|Good Morning Everyone,|
Our theme for this month: “Resilience”
Our Bible verse for today: “We are afflicted in every way but not crushed; we are perplexed but not in despair; we are persecuted but not abandoned; we are struck down but not destroyed.” 2 Corinthians 4:8-9 (CSB)
Our thought for today: “Don’t sugarcoat it”
The Apostle Paul was always brutally honest about the things he was facing in life. He didn’t stick his head in the sand and hide from his issues or situations; he didn’t pretend they didn’t exist; and he didn’t run away from them. He acknowledged situations for what they were and then he found ways to deal with them.
In 2 Corinthians 4:8-9 he acknowledged that he faced terrible afflictions, but he didn’t allow them to crush him. He was sometimes confused and perplexed, but he didn’t despair over it. When he was being persecuted, he turned to God for help. And sometimes he was even struck down – knocked down, but it didn’t destroy him. Why? Because in a straightforward matter-of-fact way he acknowledged the situation for what it was, he committed it to prayer, then he got busy dealing with it. He didn’t hide from it and he didn’t sugarcoat it, he just dealt with it. Yesterday I told you about my friend Tom. He’s like that too. No whining, no complaining, no hiding from it or sugarcoating it. It is what it is, now let’s deal with it.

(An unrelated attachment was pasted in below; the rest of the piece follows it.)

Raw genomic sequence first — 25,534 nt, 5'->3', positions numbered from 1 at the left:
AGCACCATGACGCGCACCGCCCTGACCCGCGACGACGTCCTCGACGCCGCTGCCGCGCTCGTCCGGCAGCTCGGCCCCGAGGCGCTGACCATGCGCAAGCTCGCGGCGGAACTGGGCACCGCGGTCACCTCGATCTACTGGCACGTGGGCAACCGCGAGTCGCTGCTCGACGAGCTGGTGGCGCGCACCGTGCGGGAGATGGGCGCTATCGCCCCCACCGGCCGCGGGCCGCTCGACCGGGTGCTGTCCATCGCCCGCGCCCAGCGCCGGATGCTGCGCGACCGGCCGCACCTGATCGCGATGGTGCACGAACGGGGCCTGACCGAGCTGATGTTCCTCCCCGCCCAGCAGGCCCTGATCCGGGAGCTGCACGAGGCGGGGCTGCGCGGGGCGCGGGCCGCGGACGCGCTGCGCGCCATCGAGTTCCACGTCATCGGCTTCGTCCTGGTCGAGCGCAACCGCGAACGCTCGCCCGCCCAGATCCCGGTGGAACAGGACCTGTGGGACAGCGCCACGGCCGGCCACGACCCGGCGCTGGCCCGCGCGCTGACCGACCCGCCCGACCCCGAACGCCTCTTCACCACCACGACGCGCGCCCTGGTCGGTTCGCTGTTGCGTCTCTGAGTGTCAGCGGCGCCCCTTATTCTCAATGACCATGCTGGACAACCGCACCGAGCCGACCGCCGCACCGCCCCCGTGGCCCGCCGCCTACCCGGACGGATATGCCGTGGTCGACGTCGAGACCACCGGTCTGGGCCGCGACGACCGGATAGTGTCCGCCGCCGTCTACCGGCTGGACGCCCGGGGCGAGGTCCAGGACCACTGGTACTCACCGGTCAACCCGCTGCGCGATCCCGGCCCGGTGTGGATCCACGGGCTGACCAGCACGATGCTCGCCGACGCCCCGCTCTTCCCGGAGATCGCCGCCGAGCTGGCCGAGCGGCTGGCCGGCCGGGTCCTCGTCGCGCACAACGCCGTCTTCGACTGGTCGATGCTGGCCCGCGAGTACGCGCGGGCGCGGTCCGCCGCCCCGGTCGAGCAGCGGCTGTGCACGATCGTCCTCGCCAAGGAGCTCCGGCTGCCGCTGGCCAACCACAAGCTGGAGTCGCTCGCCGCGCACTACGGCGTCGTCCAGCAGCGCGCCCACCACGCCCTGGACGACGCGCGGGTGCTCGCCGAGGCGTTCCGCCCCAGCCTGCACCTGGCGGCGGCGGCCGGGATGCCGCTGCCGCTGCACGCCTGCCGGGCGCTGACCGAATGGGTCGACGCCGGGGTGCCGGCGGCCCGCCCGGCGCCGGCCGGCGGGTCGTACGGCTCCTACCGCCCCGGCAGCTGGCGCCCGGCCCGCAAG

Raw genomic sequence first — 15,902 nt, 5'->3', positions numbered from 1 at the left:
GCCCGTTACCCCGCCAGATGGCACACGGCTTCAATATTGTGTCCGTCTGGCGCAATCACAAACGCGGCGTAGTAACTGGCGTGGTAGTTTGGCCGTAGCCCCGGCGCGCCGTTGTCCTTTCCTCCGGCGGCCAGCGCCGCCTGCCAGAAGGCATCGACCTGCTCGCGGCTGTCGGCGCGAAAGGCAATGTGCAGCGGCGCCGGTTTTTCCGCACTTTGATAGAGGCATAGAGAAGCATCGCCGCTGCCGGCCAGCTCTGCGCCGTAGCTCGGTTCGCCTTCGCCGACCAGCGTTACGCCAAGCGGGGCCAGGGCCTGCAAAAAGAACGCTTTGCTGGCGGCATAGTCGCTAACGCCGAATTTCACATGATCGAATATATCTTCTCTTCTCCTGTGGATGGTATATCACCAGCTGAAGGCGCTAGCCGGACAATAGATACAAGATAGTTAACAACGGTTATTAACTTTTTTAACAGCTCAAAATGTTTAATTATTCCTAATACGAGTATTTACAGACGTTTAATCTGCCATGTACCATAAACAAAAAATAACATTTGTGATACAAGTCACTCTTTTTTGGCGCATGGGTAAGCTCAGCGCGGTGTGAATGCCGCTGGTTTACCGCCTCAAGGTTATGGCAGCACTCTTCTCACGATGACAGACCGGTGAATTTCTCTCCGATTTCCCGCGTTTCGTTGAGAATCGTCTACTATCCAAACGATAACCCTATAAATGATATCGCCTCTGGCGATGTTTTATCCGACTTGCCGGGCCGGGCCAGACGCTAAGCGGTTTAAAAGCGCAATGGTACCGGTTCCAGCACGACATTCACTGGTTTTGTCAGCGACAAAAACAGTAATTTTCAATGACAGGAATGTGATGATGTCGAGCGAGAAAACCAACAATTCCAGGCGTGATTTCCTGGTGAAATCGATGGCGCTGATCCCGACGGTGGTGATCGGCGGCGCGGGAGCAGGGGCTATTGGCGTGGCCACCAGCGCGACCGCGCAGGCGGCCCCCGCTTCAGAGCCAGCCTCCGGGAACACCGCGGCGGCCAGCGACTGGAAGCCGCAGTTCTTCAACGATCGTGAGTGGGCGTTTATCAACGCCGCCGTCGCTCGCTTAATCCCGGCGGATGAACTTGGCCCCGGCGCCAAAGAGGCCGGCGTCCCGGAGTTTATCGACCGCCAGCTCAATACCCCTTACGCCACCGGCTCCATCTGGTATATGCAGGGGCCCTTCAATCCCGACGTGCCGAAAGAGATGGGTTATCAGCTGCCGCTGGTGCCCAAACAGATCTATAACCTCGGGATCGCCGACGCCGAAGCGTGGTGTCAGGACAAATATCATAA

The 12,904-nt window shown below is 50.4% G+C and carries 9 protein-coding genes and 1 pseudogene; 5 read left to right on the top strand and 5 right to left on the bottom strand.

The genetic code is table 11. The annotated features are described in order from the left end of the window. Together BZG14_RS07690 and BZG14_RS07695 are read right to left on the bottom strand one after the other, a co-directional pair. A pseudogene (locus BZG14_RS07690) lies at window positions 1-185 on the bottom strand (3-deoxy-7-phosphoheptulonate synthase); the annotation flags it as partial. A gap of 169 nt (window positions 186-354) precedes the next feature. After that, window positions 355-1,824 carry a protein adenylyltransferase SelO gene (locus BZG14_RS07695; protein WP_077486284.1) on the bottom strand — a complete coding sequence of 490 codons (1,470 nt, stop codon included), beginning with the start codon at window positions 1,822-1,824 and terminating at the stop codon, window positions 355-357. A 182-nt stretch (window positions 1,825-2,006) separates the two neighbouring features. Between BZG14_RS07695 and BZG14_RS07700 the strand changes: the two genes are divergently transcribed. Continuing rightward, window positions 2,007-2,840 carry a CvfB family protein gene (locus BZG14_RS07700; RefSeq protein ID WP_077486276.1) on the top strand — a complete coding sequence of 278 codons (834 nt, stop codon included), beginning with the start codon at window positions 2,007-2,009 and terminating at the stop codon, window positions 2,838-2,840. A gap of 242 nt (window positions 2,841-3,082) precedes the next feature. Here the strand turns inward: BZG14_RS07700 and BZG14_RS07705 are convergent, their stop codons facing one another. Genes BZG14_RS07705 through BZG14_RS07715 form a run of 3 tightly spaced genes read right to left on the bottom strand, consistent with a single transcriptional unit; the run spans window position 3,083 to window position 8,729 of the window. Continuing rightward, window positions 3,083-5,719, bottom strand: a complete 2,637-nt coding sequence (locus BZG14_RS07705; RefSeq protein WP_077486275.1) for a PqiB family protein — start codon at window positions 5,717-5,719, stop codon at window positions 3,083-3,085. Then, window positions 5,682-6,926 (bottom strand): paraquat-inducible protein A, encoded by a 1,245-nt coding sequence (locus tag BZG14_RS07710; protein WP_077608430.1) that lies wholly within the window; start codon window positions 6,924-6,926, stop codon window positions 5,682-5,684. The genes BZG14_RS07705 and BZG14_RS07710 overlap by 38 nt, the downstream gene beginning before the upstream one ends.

It’s important to have a clear focus about the reality of the situations we’re dealing with. It does us no good to pretend it’s something other than what it is. It is true that we do have to be careful that we don’t become consumed or overwhelmed by the details of the circumstances, and we don’t want to wallow in it and develop a sense of helplessness, hopelessness, or a victim mentality, but we do have to be brutally honest about what we’re facing.
Once we’ve done that, we must change and improve those things we can change, and we must accept those we cannot. Then we find ways to work with what we have. That’s what Tom did with respect to his stroke. He couldn’t change the fact that he had a stroke, and some of the disabilities were going to be lifelong and forever limiting. But once he came to terms with that, his attitude was, “Okay, it is what it is. Now, let’s work with what we’ve got.”
The idea of being completely honest with yourself about what you’re facing, changing and improving what you can, and then accepting what you cannot change, is more than just the stuff of a famous poem. It’s an important life-principle that has to be learned and mastered if we’re going to thrive in life. We’re all limited in different ways. We all have stuff that is problematic and which isn’t going to go away. I encourage you not to sugarcoat it. Acknowledge it, engage it, and deal with it.
|Copyright © 2021 Oak Hill Baptist Church, All rights reserved.|